What the title said! Alana has a Medicaid Purchase Plan conference in New Orlenas, and I came down to join her. We're staying at the Bourbon Orleans hotel in the heart of the French Quarter. We stayed in the same hotel back in 2004 when we had to come down here for my Employment Authorization Document. At the time the hotel was undergoing renovations with workers pounding away at 7:00 a.m. We paid less than $60 a night then. This time the rate is over $100 a night, but the State of Louisiana is picking up the tab. The "rack rate" of the room is $1000, so even the price on this trip is a discount!
I can say that the French Quarter is up and running more or less as normal. There are one or two empty buildings; can't tell if that was due to the hurricane or just bad business. A couple of souvenir shops have "going out of business" sale messages. Oddly, they are fully stocked. The Tower Records store has been mostly picked clean, though Alana did pick up the Vincent Black Shadow CD she's been looking for. Tower Records' demise had nothing to do with the hurricane. A bunch of places, like Mulates (a famouse New Orleans restaurant near the convention centre) have new coats of paint. The big difference is that Bourbon Street isn't as busy as we've seen it in the past. There are people out and about, but the numbers are much lower than I've seen before in non-Mardi Gras periods.
The only direct evidence we saw of the hurricane was eastbound on I-10 a mile or two before the Houma, LA exit. I saw a very large shed or very small warehouse on wooden stilts. The stilts were new. Nearby was a metal shed, mangled, discarded like a crumpled up piece of paper. Indirectly, there are a number of t-shirts available that reference the hurricane, FEMA, and New Orleans' mayor Ray Nagin's post-Katrina comment about the city being a "chocolate city". One of the better ones had a picture of Nagin dressed as Willy Wonka, and the message, "It's a chocolate city. Semi-sweet and full of nuts". Alana bought a t-shirt with a bad word on it (grin!) dealing with FEMA. She's going to have to show it to the folks at her work.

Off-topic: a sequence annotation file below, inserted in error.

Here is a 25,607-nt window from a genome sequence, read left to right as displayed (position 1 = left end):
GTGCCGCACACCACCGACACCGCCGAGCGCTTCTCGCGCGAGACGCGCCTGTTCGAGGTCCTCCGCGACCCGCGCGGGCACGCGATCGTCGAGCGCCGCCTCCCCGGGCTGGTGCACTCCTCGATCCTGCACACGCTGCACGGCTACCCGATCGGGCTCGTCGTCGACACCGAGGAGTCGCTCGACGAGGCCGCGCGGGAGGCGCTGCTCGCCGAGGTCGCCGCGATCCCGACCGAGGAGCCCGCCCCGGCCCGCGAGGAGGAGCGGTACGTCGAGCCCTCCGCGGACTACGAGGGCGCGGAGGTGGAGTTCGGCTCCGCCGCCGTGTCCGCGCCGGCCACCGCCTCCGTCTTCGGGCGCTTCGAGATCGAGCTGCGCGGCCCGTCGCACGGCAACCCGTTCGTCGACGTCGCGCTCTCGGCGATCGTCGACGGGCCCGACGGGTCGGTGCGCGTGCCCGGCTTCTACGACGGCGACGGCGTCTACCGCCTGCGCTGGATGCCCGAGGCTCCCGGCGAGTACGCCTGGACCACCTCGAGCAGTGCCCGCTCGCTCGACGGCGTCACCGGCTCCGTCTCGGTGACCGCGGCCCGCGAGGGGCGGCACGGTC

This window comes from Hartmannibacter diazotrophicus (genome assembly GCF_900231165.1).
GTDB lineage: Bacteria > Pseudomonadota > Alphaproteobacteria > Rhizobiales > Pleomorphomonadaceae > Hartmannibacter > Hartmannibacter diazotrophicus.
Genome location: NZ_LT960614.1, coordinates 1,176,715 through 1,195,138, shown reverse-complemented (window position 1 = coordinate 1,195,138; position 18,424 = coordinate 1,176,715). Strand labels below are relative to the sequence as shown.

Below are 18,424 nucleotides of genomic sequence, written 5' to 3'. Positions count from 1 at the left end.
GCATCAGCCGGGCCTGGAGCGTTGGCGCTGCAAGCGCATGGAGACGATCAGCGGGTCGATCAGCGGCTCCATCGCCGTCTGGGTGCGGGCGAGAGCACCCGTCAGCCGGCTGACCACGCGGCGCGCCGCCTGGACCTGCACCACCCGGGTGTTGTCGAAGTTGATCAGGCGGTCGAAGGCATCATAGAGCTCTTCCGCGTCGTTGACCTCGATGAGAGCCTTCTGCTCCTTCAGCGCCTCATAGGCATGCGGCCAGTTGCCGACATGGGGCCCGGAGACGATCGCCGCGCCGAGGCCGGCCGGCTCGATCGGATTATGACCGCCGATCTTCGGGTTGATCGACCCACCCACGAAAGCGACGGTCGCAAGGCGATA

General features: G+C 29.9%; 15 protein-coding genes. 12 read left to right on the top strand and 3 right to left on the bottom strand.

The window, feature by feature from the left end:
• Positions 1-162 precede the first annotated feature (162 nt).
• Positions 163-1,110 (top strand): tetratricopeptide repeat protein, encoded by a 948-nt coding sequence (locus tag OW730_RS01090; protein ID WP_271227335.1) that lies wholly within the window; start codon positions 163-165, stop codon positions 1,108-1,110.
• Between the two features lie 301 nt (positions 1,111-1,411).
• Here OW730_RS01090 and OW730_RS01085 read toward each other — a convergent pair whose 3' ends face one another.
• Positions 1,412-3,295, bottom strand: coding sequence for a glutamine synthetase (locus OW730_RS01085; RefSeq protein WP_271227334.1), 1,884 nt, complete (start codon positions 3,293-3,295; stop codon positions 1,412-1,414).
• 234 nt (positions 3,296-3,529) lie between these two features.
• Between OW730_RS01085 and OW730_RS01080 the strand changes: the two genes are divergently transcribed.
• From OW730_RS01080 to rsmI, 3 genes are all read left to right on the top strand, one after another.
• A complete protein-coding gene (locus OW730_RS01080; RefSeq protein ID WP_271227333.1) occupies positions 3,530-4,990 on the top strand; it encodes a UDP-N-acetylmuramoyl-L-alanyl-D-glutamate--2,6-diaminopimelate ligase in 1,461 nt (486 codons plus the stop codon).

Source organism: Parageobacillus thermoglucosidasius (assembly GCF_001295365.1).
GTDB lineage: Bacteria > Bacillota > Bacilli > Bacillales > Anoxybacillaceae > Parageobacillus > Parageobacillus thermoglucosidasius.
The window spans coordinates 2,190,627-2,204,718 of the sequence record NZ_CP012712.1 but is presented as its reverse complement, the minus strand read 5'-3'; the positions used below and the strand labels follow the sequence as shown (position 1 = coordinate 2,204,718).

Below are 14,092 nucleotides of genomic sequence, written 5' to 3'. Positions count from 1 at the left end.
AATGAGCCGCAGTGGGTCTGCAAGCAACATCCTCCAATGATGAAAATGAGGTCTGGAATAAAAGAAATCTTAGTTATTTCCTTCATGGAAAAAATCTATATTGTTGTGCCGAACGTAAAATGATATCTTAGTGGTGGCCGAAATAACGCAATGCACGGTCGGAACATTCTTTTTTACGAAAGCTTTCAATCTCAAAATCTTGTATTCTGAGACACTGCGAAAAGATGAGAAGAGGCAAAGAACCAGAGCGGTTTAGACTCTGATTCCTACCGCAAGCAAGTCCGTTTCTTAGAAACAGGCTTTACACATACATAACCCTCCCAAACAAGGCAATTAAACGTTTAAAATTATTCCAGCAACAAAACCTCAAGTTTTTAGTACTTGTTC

If we get the chance, we intend to drive down into the 9th Ward. Not sure if we'll have the time, though; depends on when her conference ends.
For lunch we ate at Johnny's Poboys, on St. Louis near Decatur. A client suggested that we go there, and his recommendation was a good one. There's not much to the decor. You give them your order, sit at a table with plastic red and white checked table cloths, and they call your number. However, they make excellent poboys. They suggest that they are the best in the city. I could believe that. I had the calamari poboy; the calamari was perfectly cooked and the toasted bread melted in your mouth. Relly liked it, and the price wasn't bad given the size of the sandwich.
We finally made it to Port of Call for supper. We had to wait quite a while to be served as they were packed. Normally we wouldn't wait so long, but it's within a ten or fifteen minute walk, and we'd talked about going there every time we'd visited New Orleans. They have a limited menu: three or four types of steaks and four types of burgers. That's it. For good reason. The burger was excellent; and, yes, I could believe the claim of reviewers that they are the best in the city.
I'll write more about our trip later. As it is, I'm having trouble keeping my eyes open. Time to head to bed!
4 Good Years
1 year ago